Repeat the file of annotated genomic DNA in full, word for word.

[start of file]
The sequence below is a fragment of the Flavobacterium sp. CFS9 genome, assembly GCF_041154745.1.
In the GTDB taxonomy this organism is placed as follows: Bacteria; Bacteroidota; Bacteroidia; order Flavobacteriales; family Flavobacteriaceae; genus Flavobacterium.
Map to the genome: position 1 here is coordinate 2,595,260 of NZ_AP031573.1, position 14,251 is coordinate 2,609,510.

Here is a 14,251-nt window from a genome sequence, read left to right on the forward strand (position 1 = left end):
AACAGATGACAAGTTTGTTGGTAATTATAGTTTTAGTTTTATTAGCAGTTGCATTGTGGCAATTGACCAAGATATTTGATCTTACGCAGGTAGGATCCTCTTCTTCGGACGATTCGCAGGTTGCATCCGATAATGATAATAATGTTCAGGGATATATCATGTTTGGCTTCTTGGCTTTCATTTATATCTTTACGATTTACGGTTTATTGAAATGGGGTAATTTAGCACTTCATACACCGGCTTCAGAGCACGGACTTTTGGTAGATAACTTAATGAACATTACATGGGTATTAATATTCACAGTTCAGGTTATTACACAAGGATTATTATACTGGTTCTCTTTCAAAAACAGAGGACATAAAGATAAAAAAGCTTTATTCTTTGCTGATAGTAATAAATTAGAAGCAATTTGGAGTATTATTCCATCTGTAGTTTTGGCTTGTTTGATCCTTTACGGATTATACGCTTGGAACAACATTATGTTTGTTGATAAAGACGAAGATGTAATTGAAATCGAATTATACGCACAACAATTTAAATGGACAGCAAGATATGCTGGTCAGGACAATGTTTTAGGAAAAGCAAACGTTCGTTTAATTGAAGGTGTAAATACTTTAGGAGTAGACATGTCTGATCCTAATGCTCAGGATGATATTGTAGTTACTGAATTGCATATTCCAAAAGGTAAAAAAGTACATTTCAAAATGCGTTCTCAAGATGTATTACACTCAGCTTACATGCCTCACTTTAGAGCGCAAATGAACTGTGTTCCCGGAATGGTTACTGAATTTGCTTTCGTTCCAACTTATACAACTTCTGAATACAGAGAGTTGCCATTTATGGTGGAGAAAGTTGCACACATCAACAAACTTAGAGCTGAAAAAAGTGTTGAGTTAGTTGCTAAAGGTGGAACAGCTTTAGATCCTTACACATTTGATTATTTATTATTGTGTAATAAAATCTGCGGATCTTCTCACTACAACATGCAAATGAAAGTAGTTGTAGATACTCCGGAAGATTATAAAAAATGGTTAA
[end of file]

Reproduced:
The sequence below is a fragment of the Flavobacterium sp. CFS9 genome, assembly GCF_041154745.1.
In the GTDB taxonomy this organism is placed as follows: Bacteria; Bacteroidota; Bacteroidia; order Flavobacteriales; family Flavobacteriaceae; genus Flavobacterium.
Map to the genome: position 1 here is coordinate 2,595,260 of NZ_AP031573.1, position 14,251 is coordinate 2,609,510.

Here is a 14,251-nt window from a genome sequence, read left to right on the forward strand (position 1 = left end):
AACAGATGACAAGTTTGTTGGTAATTATAGTTTTAGTTTTATTAGCAGTTGCATTGTGGCAATTGACCAAGATATTTGATCTTACGCAGGTAGGATCCTCTTCTTCGGACGATTCGCAGGTTGCATCCGATAATGATAATAATGTTCAGGGATATATCATGTTTGGCTTCTTGGCTTTCATTTATATCTTTACGATTTACGGTTTATTGAAATGGGGTAATTTAGCACTTCATACACCGGCTTCAGAGCACGGACTTTTGGTAGATAACTTAATGAACATTACATGGGTATTAATATTCACAGTTCAGGTTATTACACAAGGATTATTATACTGGTTCTCTTTCAAAAACAGAGGACATAAAGATAAAAAAGCTTTATTCTTTGCTGATAGTAATAAATTAGAAGCAATTTGGAGTATTATTCCATCTGTAGTTTTGGCTTGTTTGATCCTTTACGGATTATACGCTTGGAACAACATTATGTTTGTTGATAAAGACGAAGATGTAATTGAAATCGAATTATACGCACAACAATTTAAATGGACAGCAAGATATGCTGGTCAGGACAATGTTTTAGGAAAAGCAAACGTTCGTTTAATTGAAGGTGTAAATACTTTAGGAGTAGACATGTCTGATCCTAATGCTCAGGATGATATTGTAGTTACTGAATTGCATATTCCAAAAGGTAAAAAAGTACATTTCAAAATGCGTTCTCAAGATGTATTACACTCAGCTTACATGCCTCACTTTAGAGCGCAAATGAACTGTGTTCCCGGAATGGTTACTGAATTTGCTTTCGTTCCAACTTATACAACTTCTGAATACAGAGAGTTGCCATTTATGGTGGAGAAAGTTGCACACATCAACAAACTTAGAGCTGAAAAAAGTGTTGAGTTAGTTGCTAAAGGTGGAACAGCTTTAGATCCTTACACATTTGATTATTTATTATTGTGTAATAAAATCTGCGGATCTTCTCACTACAACATGCAAATGAAAGTAGTTGTAGATACTCCGGAAGATTATAAAAAATGGTTAA